The famous vineyard is located in the municipality of Pessac (suburb of Bordeaux) in the Pessac-Léognan area of Graves (Bordeaux). Its origins go back to Arnaud I Pontac, who made a fortune from 1496 as an exporter of wine and vines from Bordeaux. His son Jean de Pontac (1488-1589) built the north wing of the château in 1550. In 1525 he married Jeanne de Bellon, who brought a part of the Haut-Brion vineyard into the marriage as a dowry. His only sister Marie married an Arnaud de Lestonnac, who founded the neighbouring Château La Mission Haut-Brion in 1540. From the three marriages of Jean Pontac (the last he entered into at the age of 76) fifteen children were born. The next two Pontac generations have nothing worth mentioning regarding viticulture. Through Arnaud III de Pontac (1599-1682), the wines of Haut-Brion began to be known in England. He recognized the importance of the English market and is considered the founder of the Château wines, because he was the first in Bordeaux to market a wine under the name of the winery as "Haut-Brion".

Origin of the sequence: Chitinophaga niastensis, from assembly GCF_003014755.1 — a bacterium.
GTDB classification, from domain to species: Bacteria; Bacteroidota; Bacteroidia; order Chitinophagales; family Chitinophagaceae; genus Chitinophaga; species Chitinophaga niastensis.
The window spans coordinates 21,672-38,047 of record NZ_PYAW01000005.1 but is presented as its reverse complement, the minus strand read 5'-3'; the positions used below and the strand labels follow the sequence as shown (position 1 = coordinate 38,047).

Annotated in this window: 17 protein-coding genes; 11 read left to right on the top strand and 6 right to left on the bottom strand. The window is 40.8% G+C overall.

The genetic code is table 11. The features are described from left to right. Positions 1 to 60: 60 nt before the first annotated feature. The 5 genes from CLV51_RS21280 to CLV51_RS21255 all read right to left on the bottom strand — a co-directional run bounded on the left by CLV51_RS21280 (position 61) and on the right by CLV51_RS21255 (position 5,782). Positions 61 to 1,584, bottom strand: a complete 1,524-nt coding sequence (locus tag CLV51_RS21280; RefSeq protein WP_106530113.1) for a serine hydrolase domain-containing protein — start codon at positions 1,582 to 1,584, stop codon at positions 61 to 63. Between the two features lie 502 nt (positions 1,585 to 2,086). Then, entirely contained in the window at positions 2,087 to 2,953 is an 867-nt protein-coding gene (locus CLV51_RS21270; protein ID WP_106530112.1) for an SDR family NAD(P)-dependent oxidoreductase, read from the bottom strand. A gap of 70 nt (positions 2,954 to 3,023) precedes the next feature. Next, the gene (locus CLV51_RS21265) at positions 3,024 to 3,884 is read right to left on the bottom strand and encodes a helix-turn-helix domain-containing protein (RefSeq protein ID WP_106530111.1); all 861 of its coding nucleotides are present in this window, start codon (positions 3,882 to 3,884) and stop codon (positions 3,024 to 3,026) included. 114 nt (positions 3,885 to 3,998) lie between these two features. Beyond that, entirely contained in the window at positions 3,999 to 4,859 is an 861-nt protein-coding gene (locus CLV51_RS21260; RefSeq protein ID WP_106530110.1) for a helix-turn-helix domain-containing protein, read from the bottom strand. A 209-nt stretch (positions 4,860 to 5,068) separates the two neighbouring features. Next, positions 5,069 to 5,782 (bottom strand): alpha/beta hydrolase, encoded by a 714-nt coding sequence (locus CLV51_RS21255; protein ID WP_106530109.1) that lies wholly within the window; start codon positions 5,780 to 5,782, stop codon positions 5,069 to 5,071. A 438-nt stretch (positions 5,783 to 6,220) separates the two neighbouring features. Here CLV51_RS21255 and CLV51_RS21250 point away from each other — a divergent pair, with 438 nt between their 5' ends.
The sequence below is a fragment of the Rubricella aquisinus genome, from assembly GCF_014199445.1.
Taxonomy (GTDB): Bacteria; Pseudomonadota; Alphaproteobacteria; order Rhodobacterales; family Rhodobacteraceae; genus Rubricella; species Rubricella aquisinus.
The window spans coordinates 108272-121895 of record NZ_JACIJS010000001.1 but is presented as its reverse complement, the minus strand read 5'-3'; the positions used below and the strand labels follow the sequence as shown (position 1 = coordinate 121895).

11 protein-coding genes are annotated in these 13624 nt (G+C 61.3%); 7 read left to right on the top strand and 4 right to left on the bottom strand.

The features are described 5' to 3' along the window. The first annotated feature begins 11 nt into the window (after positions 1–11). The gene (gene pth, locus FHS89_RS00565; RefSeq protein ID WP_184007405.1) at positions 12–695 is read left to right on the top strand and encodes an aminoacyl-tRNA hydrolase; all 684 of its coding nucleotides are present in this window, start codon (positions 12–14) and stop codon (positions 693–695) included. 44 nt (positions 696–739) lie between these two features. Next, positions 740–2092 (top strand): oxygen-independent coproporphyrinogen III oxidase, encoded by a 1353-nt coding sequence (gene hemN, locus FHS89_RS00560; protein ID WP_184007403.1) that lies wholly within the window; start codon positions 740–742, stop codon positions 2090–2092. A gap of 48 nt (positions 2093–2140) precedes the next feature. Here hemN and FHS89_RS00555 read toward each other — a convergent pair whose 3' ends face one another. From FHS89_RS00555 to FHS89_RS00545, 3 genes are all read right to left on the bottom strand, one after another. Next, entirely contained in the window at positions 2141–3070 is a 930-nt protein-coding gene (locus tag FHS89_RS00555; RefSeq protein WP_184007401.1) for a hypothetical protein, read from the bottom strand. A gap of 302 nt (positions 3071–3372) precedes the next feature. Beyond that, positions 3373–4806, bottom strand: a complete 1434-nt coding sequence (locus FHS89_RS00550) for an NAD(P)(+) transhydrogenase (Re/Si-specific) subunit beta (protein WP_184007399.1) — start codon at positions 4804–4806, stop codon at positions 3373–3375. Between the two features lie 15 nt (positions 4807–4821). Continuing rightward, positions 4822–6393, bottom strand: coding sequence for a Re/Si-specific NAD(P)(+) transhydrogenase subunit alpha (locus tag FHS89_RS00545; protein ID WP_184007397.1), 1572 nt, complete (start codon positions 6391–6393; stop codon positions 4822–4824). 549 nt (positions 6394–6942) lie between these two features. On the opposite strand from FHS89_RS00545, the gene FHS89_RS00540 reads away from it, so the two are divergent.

Another marketing pioneer was that he sold the second qualities from his other estates under the family name "Pontac", which was, so to speak, the birth of the second wine that is now common in many châteaux. He also introduced new winemaking techniques. It can be assumed that he worked with much longer maceration times, because the Haut-Brion wines were described at that time as much darker than other Bordeaux wines. He also introduced the ageing in new oak barrels. The famous Samuel Pepys (1633-1703) described the wine in his diary in 1663: "I have just tasted a French wine called Ho-Bryan (sic), which has the best and most extraordinary taste I have ever encountered". It was also very popular at the English court; in the cellar records of Charles II (1630-1685), "169 bottles of Hobriono" served to royal guests are mentioned.